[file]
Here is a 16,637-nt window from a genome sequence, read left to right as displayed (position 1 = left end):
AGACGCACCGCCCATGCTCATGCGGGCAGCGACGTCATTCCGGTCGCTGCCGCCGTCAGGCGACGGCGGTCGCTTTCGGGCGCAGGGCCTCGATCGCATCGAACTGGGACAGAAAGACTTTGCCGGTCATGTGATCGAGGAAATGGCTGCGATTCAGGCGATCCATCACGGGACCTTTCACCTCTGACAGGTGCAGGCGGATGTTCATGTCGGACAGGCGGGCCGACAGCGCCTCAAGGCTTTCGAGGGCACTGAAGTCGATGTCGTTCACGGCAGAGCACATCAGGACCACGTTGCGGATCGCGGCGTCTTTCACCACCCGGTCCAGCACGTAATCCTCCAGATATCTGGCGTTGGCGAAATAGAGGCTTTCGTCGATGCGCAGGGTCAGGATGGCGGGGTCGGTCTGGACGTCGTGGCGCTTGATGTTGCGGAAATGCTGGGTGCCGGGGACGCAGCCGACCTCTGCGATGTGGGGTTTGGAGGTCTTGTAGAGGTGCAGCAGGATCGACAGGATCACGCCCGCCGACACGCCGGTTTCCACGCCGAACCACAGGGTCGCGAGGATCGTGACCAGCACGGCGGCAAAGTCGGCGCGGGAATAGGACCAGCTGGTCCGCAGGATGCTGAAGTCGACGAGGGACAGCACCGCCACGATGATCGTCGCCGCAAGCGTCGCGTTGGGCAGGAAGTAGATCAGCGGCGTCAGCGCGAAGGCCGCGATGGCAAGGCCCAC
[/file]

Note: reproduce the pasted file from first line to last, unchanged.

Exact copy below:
Here is a 16,637-nt window from a genome sequence, read left to right as displayed (position 1 = left end):
AGACGCACCGCCCATGCTCATGCGGGCAGCGACGTCATTCCGGTCGCTGCCGCCGTCAGGCGACGGCGGTCGCTTTCGGGCGCAGGGCCTCGATCGCATCGAACTGGGACAGAAAGACTTTGCCGGTCATGTGATCGAGGAAATGGCTGCGATTCAGGCGATCCATCACGGGACCTTTCACCTCTGACAGGTGCAGGCGGATGTTCATGTCGGACAGGCGGGCCGACAGCGCCTCAAGGCTTTCGAGGGCACTGAAGTCGATGTCGTTCACGGCAGAGCACATCAGGACCACGTTGCGGATCGCGGCGTCTTTCACCACCCGGTCCAGCACGTAATCCTCCAGATATCTGGCGTTGGCGAAATAGAGGCTTTCGTCGATGCGCAGGGTCAGGATGGCGGGGTCGGTCTGGACGTCGTGGCGCTTGATGTTGCGGAAATGCTGGGTGCCGGGGACGCAGCCGACCTCTGCGATGTGGGGTTTGGAGGTCTTGTAGAGGTGCAGCAGGATCGACAGGATCACGCCCGCCGACACGCCGGTTTCCACGCCGAACCACAGGGTCGCGAGGATCGTGACCAGCACGGCGGCAAAGTCGGCGCGGGAATAGGACCAGCTGGTCCGCAGGATGCTGAAGTCGACGAGGGACAGCACCGCCACGATGATCGTCGCCGCAAGCGTCGCGTTGGGCAGGAAGTAGATCAGCGGCGTCAGCGCGAAGGCCGCGATGGCAAGGCCCAC